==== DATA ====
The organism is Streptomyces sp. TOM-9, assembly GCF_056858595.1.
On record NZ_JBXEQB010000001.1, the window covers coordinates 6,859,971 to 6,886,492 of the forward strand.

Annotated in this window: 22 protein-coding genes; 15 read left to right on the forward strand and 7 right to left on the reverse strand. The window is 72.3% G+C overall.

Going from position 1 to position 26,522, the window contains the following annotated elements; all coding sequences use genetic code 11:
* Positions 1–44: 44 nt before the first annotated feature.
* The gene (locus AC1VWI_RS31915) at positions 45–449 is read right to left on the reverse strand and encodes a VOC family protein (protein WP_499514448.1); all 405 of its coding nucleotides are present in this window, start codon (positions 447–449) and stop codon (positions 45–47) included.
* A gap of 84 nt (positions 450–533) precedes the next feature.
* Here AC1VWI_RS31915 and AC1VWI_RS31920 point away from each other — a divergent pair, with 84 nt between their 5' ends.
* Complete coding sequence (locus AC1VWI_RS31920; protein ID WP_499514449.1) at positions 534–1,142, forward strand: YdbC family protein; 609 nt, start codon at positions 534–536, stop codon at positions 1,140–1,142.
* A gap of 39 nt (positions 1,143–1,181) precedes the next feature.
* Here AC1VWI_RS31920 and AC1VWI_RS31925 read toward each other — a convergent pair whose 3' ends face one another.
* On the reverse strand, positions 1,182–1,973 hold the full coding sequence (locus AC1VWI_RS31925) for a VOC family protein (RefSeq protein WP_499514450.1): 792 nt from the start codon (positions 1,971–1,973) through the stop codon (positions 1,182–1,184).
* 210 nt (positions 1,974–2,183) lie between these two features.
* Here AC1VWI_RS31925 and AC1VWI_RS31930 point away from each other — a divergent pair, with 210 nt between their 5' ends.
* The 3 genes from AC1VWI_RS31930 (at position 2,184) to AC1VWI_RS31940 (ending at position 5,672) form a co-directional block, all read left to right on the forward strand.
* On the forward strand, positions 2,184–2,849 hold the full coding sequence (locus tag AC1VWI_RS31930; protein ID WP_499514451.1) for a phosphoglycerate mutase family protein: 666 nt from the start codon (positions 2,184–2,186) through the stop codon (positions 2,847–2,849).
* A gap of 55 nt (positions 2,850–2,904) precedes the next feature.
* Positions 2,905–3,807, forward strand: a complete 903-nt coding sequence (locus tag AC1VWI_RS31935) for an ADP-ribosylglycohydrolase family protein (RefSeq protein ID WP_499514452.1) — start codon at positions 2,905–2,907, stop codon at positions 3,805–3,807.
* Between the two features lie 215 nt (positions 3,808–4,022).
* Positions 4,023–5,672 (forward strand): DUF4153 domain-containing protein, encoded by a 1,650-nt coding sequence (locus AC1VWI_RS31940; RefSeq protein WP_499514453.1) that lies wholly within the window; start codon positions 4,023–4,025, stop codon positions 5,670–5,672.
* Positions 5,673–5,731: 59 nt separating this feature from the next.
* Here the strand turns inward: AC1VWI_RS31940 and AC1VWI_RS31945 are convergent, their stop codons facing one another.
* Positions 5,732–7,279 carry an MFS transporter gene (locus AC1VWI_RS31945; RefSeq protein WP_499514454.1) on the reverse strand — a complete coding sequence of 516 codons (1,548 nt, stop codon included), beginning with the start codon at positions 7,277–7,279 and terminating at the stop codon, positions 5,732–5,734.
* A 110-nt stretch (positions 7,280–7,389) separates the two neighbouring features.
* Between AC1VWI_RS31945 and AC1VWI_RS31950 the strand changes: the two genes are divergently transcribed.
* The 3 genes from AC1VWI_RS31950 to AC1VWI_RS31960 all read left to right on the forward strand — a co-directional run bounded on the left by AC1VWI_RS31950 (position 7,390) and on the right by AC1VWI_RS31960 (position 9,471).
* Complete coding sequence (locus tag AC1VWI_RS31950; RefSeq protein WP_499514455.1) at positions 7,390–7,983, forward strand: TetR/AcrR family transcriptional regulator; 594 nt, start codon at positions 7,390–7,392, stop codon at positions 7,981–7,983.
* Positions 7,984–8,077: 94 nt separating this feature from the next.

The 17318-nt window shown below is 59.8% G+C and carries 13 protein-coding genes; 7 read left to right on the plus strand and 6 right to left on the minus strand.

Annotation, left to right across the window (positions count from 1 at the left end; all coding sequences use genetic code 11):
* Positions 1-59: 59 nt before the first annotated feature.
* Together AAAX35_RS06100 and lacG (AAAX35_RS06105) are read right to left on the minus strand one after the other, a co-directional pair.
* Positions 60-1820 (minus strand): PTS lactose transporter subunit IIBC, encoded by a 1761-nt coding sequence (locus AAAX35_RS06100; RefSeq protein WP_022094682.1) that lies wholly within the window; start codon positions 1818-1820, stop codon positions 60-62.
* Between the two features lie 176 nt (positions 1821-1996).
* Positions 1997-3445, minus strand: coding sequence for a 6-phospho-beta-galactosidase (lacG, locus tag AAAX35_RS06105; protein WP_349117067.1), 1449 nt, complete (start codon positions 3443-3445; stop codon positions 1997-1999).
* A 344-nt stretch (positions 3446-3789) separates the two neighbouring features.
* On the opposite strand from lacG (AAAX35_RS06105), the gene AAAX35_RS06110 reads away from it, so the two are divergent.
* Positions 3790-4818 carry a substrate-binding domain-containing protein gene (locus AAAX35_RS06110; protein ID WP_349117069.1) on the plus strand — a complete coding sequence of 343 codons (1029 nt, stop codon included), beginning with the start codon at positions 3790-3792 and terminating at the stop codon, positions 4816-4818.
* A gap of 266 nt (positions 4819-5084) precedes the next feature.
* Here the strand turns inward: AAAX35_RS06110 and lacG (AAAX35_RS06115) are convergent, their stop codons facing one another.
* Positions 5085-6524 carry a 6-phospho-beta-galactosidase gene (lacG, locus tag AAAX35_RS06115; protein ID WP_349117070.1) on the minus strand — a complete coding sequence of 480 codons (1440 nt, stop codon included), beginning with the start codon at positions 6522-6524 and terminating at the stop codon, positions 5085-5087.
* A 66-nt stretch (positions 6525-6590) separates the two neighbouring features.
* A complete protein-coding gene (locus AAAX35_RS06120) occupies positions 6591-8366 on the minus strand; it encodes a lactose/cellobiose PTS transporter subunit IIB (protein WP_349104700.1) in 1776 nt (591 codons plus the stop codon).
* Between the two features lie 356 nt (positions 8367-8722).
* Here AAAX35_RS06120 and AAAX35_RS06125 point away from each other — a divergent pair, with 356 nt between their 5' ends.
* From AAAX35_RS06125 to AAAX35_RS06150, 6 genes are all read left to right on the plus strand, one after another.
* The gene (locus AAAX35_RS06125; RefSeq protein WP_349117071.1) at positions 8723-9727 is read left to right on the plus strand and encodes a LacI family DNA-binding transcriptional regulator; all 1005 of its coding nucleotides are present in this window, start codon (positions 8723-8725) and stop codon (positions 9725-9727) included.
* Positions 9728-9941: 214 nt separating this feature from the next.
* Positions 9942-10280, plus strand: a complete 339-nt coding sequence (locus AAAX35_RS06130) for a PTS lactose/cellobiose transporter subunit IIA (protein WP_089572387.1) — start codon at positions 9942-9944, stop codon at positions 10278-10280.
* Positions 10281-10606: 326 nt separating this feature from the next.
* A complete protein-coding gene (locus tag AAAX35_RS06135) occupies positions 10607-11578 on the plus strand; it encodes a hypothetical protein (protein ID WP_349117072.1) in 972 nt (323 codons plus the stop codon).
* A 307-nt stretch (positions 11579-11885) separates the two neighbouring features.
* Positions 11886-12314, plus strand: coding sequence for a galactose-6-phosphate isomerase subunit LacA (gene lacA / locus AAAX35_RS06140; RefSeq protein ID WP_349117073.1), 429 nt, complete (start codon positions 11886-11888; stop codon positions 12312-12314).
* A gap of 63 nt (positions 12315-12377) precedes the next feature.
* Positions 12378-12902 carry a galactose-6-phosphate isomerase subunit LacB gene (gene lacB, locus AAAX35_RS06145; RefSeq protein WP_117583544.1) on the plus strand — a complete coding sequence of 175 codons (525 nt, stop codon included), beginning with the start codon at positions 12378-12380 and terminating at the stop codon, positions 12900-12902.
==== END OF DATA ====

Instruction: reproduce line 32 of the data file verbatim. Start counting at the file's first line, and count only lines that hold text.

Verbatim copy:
* Together AAAX35_RS06100 and lacG (AAAX35_RS06105) are read right to left on the minus strand one after the other, a co-directional pair.